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Microsoft Turns Tables Into PCs

Remember "Minority Report"? If you're in the ad business, you do. The Tom Cruise blockbuster had ad execs everywhere cooing over hand gesture technology and deliciously targeted, personalized advertising. It turns out that Bill Gates and Microsoft remember the flick, too. Today, the technology giant is taking the cover off an expensive tabletop technology that relies on touch and hand gestures just like in the 2002 film.

It's called Surface Computing, and Gates thinks it just might be the biggest breakthrough in computing technology since the mouse. Let's for a second recall a supposed game-changer of Microsoft's past: the highly touted Windows Media Center, which was so expensive only multi-millionaires could afford it. This will cost between $5K and $10K, depending on the size screen and capacity.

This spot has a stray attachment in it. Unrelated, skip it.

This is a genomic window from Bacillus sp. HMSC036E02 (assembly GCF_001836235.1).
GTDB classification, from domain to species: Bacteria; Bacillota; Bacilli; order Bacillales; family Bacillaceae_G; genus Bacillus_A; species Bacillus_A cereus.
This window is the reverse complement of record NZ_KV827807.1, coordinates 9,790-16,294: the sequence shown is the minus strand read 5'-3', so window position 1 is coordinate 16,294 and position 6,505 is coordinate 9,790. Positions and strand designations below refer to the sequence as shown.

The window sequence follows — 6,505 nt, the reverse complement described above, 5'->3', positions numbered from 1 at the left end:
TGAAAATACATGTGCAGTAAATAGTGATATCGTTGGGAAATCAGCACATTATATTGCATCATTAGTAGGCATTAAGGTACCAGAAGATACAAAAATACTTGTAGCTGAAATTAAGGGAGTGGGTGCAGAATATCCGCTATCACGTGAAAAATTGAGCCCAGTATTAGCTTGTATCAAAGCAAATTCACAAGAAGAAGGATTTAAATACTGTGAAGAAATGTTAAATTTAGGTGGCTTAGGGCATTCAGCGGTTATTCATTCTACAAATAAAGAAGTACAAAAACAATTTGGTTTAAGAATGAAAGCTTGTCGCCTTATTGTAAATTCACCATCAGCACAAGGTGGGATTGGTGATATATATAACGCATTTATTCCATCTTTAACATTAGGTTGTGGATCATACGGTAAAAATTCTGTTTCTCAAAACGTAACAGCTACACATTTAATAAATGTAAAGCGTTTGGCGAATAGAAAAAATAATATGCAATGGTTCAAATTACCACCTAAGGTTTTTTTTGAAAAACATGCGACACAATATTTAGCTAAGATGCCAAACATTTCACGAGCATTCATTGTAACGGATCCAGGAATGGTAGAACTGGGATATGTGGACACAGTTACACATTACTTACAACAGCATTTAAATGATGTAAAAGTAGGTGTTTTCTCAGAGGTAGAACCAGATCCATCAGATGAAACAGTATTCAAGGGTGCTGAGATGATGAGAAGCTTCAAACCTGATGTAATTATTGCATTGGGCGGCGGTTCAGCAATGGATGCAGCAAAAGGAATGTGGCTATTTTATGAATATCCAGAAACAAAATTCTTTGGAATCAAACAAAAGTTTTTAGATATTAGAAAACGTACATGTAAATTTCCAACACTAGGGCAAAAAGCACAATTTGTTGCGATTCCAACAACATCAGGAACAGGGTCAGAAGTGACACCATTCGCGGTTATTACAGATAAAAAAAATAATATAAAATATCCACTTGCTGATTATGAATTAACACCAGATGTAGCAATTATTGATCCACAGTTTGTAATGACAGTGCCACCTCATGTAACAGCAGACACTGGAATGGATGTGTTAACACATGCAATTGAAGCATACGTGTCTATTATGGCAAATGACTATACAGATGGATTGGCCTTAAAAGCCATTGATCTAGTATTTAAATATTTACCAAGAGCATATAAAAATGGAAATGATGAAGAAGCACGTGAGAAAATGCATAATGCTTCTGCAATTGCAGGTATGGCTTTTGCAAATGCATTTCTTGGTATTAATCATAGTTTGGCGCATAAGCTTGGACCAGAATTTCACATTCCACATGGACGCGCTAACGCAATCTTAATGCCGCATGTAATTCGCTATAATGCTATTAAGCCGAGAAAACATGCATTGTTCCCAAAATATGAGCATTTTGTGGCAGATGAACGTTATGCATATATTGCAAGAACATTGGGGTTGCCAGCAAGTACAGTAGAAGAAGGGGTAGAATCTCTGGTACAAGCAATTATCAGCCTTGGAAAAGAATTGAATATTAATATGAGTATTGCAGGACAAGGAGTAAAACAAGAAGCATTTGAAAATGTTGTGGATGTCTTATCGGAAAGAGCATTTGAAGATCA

But it's cool. The technology turns tabletops into canvases where users can browse music libraries by dragging fingers across a horizontal display. They can also scan devices and compare them to similar offerings from other makers. Similarly, if you plunk a digital camera on the screen, you can upload photos. The screen, operated by cameras, can register up to 52 touches at a time, ideal for business meetings.

Wireless technology can also scan objects in a room and pull up information from the Web. The product is still several years away from being completed.

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